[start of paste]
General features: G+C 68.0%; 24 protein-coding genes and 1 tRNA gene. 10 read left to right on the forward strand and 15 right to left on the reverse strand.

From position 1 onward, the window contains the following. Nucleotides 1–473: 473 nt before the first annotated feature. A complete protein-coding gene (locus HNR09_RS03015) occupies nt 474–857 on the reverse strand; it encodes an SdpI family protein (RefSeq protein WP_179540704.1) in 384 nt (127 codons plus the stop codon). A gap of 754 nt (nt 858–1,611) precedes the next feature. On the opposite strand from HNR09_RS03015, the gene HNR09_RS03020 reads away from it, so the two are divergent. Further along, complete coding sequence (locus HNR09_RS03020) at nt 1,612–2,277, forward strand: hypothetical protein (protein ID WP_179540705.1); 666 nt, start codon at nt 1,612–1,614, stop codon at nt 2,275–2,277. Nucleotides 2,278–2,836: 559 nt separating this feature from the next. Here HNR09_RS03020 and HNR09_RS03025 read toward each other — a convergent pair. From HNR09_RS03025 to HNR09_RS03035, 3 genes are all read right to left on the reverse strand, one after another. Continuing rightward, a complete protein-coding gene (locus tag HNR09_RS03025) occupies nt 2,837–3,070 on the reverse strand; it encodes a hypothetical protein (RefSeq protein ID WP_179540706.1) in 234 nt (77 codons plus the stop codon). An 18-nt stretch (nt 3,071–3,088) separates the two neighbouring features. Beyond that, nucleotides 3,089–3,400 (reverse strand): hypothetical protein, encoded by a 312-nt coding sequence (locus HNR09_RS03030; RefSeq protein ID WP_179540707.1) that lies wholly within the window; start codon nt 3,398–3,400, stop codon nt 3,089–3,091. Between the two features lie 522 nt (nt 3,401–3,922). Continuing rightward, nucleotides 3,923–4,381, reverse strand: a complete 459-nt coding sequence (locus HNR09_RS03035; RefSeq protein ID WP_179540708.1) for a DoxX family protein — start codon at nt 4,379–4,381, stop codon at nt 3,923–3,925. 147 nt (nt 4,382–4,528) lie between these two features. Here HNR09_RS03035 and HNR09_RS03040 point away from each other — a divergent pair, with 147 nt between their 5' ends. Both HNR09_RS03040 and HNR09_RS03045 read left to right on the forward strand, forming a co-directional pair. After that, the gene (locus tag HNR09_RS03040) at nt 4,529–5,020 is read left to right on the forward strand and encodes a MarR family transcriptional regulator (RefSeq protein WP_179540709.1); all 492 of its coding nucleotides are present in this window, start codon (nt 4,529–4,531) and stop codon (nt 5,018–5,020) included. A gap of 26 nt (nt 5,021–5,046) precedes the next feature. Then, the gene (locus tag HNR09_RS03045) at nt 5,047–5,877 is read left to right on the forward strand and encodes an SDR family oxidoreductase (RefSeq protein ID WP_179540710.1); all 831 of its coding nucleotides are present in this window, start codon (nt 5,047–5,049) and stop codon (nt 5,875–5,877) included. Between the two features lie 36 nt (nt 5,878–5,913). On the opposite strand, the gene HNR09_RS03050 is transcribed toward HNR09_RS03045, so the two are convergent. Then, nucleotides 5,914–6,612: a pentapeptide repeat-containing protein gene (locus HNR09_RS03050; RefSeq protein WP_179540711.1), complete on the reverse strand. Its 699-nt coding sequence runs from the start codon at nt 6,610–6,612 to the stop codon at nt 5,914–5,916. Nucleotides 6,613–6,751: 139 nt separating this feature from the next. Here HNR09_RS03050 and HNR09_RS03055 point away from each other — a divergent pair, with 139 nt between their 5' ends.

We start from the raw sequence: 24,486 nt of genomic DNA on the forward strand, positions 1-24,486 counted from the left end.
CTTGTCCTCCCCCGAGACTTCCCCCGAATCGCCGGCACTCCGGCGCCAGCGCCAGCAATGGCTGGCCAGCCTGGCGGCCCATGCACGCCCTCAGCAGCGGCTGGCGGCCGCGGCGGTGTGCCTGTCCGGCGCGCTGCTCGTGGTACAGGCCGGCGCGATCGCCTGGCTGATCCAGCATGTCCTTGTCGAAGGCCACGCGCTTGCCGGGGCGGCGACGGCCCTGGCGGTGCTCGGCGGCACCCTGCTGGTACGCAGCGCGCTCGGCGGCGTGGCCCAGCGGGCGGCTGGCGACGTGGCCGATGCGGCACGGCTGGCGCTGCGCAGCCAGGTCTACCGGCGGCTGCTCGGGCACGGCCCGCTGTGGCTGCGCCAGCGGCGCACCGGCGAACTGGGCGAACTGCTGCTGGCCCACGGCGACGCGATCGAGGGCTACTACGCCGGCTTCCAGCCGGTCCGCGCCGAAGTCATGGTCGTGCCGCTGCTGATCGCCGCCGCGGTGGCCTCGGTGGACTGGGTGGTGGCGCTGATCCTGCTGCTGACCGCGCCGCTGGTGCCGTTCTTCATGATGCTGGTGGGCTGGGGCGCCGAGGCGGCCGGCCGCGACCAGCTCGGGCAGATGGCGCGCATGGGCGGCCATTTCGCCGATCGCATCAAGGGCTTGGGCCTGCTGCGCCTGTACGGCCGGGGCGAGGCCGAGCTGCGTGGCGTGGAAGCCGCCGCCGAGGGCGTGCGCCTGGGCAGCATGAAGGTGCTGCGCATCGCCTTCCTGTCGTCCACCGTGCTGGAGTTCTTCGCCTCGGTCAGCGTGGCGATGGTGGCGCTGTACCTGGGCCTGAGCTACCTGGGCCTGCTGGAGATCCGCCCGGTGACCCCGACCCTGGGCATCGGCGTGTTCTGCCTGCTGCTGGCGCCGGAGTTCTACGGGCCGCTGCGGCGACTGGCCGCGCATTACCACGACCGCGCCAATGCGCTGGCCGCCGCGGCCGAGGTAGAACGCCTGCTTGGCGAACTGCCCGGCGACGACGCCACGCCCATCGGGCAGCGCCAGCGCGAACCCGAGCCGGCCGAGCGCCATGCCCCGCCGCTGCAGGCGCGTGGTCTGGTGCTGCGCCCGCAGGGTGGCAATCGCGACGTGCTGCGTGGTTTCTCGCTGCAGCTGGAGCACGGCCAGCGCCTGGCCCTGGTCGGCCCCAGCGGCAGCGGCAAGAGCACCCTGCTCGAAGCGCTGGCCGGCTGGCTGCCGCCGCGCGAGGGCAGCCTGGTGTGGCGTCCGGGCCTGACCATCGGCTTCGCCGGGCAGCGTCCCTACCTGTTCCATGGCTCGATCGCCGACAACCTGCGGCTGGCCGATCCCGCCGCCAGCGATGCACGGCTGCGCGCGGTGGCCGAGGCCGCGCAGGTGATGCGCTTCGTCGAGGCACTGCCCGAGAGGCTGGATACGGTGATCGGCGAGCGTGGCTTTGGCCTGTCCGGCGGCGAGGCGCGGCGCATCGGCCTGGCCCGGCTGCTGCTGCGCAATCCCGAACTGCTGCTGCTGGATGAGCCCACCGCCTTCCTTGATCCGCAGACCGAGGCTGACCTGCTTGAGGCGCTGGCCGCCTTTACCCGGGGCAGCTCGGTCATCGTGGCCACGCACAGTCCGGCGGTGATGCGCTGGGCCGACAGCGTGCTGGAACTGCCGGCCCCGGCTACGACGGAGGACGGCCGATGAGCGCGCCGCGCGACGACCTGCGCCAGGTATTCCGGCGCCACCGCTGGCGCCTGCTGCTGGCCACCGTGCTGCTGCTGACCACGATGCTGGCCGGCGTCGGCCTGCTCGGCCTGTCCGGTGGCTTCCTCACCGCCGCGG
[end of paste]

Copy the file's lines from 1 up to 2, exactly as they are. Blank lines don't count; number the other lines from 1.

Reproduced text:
General features: G+C 68.0%; 24 protein-coding genes and 1 tRNA gene. 10 read left to right on the forward strand and 15 right to left on the reverse strand.

From position 1 onward, the window contains the following. Nucleotides 1–473: 473 nt before the first annotated feature. A complete protein-coding gene (locus HNR09_RS03015) occupies nt 474–857 on the reverse strand; it encodes an SdpI family protein (RefSeq protein WP_179540704.1) in 384 nt (127 codons plus the stop codon). A gap of 754 nt (nt 858–1,611) precedes the next feature. On the opposite strand from HNR09_RS03015, the gene HNR09_RS03020 reads away from it, so the two are divergent. Further along, complete coding sequence (locus HNR09_RS03020) at nt 1,612–2,277, forward strand: hypothetical protein (protein ID WP_179540705.1); 666 nt, start codon at nt 1,612–1,614, stop codon at nt 2,275–2,277. Nucleotides 2,278–2,836: 559 nt separating this feature from the next. Here HNR09_RS03020 and HNR09_RS03025 read toward each other — a convergent pair. From HNR09_RS03025 to HNR09_RS03035, 3 genes are all read right to left on the reverse strand, one after another. Continuing rightward, a complete protein-coding gene (locus tag HNR09_RS03025) occupies nt 2,837–3,070 on the reverse strand; it encodes a hypothetical protein (RefSeq protein ID WP_179540706.1) in 234 nt (77 codons plus the stop codon). An 18-nt stretch (nt 3,071–3,088) separates the two neighbouring features. Beyond that, nucleotides 3,089–3,400 (reverse strand): hypothetical protein, encoded by a 312-nt coding sequence (locus HNR09_RS03030; RefSeq protein ID WP_179540707.1) that lies wholly within the window; start codon nt 3,398–3,400, stop codon nt 3,089–3,091. Between the two features lie 522 nt (nt 3,401–3,922). Continuing rightward, nucleotides 3,923–4,381, reverse strand: a complete 459-nt coding sequence (locus HNR09_RS03035; RefSeq protein ID WP_179540708.1) for a DoxX family protein — start codon at nt 4,379–4,381, stop codon at nt 3,923–3,925. 147 nt (nt 4,382–4,528) lie between these two features. Here HNR09_RS03035 and HNR09_RS03040 point away from each other — a divergent pair, with 147 nt between their 5' ends. Both HNR09_RS03040 and HNR09_RS03045 read left to right on the forward strand, forming a co-directional pair. After that, the gene (locus tag HNR09_RS03040) at nt 4,529–5,020 is read left to right on the forward strand and encodes a MarR family transcriptional regulator (RefSeq protein WP_179540709.1); all 492 of its coding nucleotides are present in this window, start codon (nt 4,529–4,531) and stop codon (nt 5,018–5,020) included. A gap of 26 nt (nt 5,021–5,046) precedes the next feature. Then, the gene (locus tag HNR09_RS03045) at nt 5,047–5,877 is read left to right on the forward strand and encodes an SDR family oxidoreductase (RefSeq protein ID WP_179540710.1); all 831 of its coding nucleotides are present in this window, start codon (nt 5,047–5,049) and stop codon (nt 5,875–5,877) included. Between the two features lie 36 nt (nt 5,878–5,913). On the opposite strand, the gene HNR09_RS03050 is transcribed toward HNR09_RS03045, so the two are convergent. Then, nucleotides 5,914–6,612: a pentapeptide repeat-containing protein gene (locus HNR09_RS03050; RefSeq protein WP_179540711.1), complete on the reverse strand. Its 699-nt coding sequence runs from the start codon at nt 6,610–6,612 to the stop codon at nt 5,914–5,916. Nucleotides 6,613–6,751: 139 nt separating this feature from the next. Here HNR09_RS03050 and HNR09_RS03055 point away from each other — a divergent pair, with 139 nt between their 5' ends.